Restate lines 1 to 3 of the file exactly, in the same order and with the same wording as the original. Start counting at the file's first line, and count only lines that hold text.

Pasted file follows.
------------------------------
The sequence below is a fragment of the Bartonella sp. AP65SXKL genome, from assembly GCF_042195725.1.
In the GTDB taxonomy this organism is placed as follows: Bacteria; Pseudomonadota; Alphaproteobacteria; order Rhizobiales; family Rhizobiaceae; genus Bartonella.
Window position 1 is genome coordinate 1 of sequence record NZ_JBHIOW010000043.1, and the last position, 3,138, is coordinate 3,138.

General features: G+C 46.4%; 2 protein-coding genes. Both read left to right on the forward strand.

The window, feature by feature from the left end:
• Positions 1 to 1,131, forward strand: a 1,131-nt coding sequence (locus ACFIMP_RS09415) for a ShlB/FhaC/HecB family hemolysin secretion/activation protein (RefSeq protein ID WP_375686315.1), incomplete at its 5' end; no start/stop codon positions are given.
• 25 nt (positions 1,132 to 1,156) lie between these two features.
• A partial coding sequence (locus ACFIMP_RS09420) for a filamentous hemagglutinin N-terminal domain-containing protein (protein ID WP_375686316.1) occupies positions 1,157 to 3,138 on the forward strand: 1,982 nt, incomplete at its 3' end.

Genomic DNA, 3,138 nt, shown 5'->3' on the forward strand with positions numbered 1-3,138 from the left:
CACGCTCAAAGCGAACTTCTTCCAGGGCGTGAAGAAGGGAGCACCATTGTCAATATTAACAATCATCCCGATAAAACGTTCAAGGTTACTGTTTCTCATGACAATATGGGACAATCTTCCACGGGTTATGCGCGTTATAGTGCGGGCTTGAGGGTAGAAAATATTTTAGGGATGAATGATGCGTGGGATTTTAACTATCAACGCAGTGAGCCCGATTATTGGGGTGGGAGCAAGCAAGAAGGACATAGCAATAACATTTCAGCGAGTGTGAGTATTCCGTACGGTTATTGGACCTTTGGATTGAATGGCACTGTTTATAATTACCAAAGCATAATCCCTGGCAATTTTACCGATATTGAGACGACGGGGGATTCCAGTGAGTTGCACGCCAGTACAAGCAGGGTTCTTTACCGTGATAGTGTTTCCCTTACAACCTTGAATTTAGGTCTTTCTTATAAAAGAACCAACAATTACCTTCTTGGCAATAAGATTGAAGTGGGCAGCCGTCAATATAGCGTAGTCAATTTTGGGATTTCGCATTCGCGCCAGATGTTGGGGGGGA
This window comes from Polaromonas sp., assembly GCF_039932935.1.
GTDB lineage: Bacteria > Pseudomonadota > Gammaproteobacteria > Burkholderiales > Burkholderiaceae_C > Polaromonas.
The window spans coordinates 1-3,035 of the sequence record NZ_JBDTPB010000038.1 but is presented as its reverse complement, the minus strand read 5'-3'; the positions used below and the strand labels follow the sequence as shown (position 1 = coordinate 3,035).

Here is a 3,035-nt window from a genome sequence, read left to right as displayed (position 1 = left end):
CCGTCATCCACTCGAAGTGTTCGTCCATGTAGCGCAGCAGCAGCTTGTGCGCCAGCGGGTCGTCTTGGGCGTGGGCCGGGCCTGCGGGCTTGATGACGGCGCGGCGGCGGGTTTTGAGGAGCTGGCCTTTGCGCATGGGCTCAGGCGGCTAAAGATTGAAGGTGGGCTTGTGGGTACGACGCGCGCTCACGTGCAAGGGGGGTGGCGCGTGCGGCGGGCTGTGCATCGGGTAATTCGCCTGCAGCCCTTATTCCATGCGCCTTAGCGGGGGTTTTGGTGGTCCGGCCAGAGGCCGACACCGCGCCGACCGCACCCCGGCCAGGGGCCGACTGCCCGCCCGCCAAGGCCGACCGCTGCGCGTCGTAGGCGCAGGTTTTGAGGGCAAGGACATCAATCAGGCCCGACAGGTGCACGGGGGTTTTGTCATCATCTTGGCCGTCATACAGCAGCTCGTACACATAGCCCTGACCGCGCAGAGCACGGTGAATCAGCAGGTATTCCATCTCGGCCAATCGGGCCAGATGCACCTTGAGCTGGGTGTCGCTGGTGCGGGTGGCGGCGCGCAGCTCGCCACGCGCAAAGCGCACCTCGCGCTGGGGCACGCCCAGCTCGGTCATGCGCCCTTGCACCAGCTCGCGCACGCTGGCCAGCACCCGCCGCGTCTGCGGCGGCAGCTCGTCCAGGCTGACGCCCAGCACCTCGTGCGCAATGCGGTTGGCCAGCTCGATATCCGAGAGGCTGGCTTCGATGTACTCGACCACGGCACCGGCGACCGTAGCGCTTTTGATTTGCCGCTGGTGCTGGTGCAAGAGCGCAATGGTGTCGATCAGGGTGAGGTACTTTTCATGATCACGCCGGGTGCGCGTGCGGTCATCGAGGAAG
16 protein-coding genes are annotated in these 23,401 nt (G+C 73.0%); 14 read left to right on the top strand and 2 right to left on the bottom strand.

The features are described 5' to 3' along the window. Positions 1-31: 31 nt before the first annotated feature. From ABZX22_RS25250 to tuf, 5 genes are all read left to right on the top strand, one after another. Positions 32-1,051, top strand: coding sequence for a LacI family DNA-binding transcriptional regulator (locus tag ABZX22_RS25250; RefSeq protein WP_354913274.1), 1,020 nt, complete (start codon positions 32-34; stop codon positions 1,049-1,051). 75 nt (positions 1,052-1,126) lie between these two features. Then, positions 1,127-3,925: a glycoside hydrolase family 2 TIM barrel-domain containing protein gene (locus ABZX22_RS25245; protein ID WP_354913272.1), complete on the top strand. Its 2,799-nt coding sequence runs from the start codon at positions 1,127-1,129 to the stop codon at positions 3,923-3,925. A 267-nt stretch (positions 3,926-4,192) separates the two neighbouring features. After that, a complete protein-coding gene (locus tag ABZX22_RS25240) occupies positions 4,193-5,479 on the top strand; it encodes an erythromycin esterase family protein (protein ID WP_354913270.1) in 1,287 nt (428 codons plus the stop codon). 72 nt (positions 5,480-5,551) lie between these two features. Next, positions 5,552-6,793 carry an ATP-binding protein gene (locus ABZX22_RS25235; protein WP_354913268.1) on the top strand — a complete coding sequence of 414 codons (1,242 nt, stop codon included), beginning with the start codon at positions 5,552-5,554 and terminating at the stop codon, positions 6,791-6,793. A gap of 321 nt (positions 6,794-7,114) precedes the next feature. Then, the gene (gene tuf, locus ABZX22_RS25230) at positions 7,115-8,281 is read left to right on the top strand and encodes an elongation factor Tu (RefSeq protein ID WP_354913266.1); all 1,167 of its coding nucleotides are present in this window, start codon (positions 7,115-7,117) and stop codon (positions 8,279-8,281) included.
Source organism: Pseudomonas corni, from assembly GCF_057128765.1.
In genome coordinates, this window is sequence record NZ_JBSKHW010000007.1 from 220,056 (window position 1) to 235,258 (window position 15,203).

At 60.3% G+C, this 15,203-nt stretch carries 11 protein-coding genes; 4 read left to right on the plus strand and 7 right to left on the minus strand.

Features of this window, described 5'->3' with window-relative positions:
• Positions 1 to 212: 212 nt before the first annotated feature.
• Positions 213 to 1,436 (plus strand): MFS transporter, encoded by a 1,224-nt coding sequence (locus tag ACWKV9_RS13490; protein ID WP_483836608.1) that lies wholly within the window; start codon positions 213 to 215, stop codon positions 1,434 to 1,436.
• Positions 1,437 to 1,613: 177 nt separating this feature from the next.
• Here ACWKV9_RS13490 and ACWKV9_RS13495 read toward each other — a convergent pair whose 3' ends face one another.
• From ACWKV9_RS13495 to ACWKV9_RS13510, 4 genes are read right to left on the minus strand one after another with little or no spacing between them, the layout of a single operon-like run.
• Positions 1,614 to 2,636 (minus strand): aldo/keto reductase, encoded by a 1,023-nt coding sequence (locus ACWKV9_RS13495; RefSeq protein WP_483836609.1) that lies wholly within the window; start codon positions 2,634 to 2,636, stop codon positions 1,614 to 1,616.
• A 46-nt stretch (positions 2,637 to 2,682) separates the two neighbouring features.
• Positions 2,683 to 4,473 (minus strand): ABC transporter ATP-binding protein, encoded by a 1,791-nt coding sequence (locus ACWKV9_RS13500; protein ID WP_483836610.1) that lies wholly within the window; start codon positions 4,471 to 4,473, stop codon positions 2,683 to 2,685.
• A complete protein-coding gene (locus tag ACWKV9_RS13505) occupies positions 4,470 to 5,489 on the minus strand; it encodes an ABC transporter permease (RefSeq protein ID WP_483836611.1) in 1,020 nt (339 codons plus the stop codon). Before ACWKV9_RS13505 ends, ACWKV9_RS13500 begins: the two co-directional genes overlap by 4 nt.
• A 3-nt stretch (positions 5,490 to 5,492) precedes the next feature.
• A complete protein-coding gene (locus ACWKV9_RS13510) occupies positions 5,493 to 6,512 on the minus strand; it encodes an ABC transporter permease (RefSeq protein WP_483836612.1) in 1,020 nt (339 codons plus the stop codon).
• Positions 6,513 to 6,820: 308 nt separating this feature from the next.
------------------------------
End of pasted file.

The sequence below is a fragment of the Bartonella sp. AP65SXKL genome, from assembly GCF_042195725.1.
In the GTDB taxonomy this organism is placed as follows: Bacteria; Pseudomonadota; Alphaproteobacteria; order Rhizobiales; family Rhizobiaceae; genus Bartonella.
Window position 1 is genome coordinate 1 of sequence record NZ_JBHIOW010000043.1, and the last position, 3,138, is coordinate 3,138.